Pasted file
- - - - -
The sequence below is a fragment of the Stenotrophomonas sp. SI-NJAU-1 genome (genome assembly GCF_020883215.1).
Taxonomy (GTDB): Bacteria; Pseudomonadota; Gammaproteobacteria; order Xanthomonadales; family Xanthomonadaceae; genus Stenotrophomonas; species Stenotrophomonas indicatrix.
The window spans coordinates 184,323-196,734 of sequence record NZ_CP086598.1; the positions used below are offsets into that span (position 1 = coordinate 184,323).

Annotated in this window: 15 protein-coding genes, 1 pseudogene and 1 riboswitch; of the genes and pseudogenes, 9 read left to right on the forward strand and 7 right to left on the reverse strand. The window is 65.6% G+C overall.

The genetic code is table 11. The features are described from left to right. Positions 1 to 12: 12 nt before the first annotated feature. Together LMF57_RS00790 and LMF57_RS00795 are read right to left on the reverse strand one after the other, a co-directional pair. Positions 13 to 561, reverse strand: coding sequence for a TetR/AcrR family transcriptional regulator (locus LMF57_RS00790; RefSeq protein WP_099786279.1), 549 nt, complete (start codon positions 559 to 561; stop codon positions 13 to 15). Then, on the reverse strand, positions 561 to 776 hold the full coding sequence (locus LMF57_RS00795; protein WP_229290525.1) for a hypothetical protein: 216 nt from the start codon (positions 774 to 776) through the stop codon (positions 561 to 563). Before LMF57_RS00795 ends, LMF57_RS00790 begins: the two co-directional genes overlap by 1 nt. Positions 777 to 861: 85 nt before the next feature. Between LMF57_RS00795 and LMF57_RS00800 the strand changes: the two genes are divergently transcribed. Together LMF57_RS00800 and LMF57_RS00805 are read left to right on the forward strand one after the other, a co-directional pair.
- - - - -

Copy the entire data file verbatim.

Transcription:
The sequence below is a fragment of the Stenotrophomonas sp. SI-NJAU-1 genome (genome assembly GCF_020883215.1).
Taxonomy (GTDB): Bacteria; Pseudomonadota; Gammaproteobacteria; order Xanthomonadales; family Xanthomonadaceae; genus Stenotrophomonas; species Stenotrophomonas indicatrix.
The window spans coordinates 184,323-196,734 of sequence record NZ_CP086598.1; the positions used below are offsets into that span (position 1 = coordinate 184,323).

Annotated in this window: 15 protein-coding genes, 1 pseudogene and 1 riboswitch; of the genes and pseudogenes, 9 read left to right on the forward strand and 7 right to left on the reverse strand. The window is 65.6% G+C overall.

The genetic code is table 11. The features are described from left to right. Positions 1 to 12: 12 nt before the first annotated feature. Together LMF57_RS00790 and LMF57_RS00795 are read right to left on the reverse strand one after the other, a co-directional pair. Positions 13 to 561, reverse strand: coding sequence for a TetR/AcrR family transcriptional regulator (locus LMF57_RS00790; RefSeq protein WP_099786279.1), 549 nt, complete (start codon positions 559 to 561; stop codon positions 13 to 15). Then, on the reverse strand, positions 561 to 776 hold the full coding sequence (locus LMF57_RS00795; protein WP_229290525.1) for a hypothetical protein: 216 nt from the start codon (positions 774 to 776) through the stop codon (positions 561 to 563). Before LMF57_RS00795 ends, LMF57_RS00790 begins: the two co-directional genes overlap by 1 nt. Positions 777 to 861: 85 nt before the next feature. Between LMF57_RS00795 and LMF57_RS00800 the strand changes: the two genes are divergently transcribed. Together LMF57_RS00800 and LMF57_RS00805 are read left to right on the forward strand one after the other, a co-directional pair.